I see myself, I suppose, as part of a cynical elite. Or did, until August 31, 1997. People like me - journalists, broadcasters, politicians, academics - set themselves up to be the interpreters of life to all those others, the unthinking, gullible and (worst of all) sentimental masses.
So why was it that when I was told the news of Diana's death by a weeping Asian cabbie, my heart felt it would burst?
I am Republican and a socialist. I feel strongly that we need far-reaching constitutional changes. I have spent my life fighting for equality, and believe that the Royal Family is a symbol of a country that has never accepted that fundamental human principle.
And yet I cried and cried for Diana. Finally, on the Wednesday night, I took myself, my four-year-old and my husband (who was also feeling unexpectedly moved) to Kensington Palace. It was 11.30 at night, before the frenzy that came later had begun to build up. I walked around in the darkness, a somewhat confused and surreptitious mourner, hoping fervently that no one I knew would ever see me being this absurd.
Thousands of people were walking towards the gates of the palace, clasping their flowers and candles. There was a reverential hush. Even the children were unnaturally quiet. Then intermittently you heard the crying break through. Three young black men were clutching each other and rocking gently. One of them, a man with a hard haircut, repeatedly moaned: "It's all finished, man." Surrounded by the intoxicating, almost reverberating perfumes of the fading flowers, my pain began to take shape.
Under one tree (every tree had been made into a different shrine by believers) there was a group of Asian people, being led in soft prayer by an elderly woman with a tasbi (prayer beads). A teenage girl interrupted her, asking her in Urdu not to pray aloud because it would offend other people.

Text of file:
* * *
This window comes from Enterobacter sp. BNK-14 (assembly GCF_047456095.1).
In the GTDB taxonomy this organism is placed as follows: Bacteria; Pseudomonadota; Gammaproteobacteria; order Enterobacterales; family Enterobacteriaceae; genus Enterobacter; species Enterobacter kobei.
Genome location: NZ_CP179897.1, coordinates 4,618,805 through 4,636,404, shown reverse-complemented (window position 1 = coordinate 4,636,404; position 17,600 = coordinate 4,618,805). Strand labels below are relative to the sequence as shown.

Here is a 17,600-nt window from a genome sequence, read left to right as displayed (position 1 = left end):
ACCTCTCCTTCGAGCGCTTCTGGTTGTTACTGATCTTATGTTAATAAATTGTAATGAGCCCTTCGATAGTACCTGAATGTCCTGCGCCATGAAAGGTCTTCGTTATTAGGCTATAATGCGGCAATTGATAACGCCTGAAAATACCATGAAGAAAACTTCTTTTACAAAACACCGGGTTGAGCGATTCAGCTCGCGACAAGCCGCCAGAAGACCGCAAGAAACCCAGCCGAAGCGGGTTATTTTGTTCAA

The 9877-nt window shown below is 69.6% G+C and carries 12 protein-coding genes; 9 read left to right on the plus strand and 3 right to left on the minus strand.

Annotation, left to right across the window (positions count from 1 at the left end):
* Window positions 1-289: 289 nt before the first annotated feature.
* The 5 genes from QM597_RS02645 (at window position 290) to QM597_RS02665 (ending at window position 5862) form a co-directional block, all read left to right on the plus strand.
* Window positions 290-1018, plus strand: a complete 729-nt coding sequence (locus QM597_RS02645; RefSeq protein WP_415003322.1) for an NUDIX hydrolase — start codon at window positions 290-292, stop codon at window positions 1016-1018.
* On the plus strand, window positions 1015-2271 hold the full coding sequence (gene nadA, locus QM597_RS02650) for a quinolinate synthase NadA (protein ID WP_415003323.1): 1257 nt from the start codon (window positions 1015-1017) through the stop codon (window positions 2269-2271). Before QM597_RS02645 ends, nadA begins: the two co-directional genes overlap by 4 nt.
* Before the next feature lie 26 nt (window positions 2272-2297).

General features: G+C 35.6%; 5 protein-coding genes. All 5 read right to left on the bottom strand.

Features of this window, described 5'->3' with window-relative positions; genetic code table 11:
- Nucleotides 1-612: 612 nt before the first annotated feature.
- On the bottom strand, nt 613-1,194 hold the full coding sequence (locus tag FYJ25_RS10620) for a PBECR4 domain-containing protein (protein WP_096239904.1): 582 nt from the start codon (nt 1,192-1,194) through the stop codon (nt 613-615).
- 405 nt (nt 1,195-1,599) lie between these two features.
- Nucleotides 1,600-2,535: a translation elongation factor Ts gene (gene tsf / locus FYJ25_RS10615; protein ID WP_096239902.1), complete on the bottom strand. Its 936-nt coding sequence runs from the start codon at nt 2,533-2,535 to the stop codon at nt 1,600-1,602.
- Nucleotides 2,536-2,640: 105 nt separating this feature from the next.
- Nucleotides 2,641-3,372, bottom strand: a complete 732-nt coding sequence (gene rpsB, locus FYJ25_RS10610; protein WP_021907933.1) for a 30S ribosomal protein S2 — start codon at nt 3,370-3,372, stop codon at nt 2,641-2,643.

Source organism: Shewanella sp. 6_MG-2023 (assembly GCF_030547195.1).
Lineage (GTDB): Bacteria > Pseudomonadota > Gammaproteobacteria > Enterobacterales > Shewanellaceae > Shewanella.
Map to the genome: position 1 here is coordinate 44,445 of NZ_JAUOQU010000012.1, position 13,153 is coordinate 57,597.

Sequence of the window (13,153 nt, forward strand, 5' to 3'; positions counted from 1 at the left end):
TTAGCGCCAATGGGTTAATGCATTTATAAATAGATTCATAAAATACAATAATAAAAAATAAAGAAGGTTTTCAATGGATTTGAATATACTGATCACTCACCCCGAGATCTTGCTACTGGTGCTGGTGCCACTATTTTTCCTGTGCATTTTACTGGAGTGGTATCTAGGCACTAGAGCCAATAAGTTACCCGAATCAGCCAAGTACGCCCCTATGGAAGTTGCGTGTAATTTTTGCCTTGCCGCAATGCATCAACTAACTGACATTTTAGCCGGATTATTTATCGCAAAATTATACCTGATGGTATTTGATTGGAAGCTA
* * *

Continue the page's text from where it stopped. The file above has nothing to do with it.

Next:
This is when tears came most readily into my eyes. Such terrible apprehension still - about our very presence in this country. On the Thursday night, the whole of London's Southall Park was lit up by candles and chanting prayers by Sikhs, Hindus and Muslims - all of whom felt perhaps that here they could be free to own their bit of the princess and what she meant to them. To us.
It isn't just that she was kind to us - those sorry folk described as being at the "margins" of society. It was not her compassion that we responded to, but her respect, and her realisation that the Britain of the next millennium could not carry on being a fusty, backward-looking "white" nation with an aloof and supercilious Royal family.
Unlike anybody else in the establishment and the political leadership, Diana saw what we were and what we had to offer this country. She chose Martin Bashir for her most moving television interview. She formed deep, real relationships with Imran Khan and Professor Magdi Yacoub among others.
Finally, she fell in love with an Arab whose affection made her shine like never before. Dodi represented, said the New York Times journalist Youssef Ibrahim, a new age - liberation from those who were "fighting to hold down immigrants".
Diana was part of that movement. But sadly, this central aspect of her life was not reflected in the way she was laid to rest. The funeral service turned this country comfortably white again. No prayers or songs by those of any other faith - not even as an act of consolation for the Al-Fayeds who had lost their son.
Many years ago, the newspaper columnist Peregrine Worsthorne wrote: "Though this is a multiracial society, it is a long way from being a multiracial nation." Diana was leading us towards that new nation in which ethnic minorities are not simply patronised or tolerated, but admired, loved and seen as agents of change and inspiration.
Those involved in educating future generations need to learn from this extraordinary woman. The Government - which devoted precisely one page out of 80 to ethnic minorities in its White Paper on education - needs to even more. Filling charity boxes to keep her memory alive is easy. Keeping this other legacy going is likely to be far more difficult, and ultimately more important.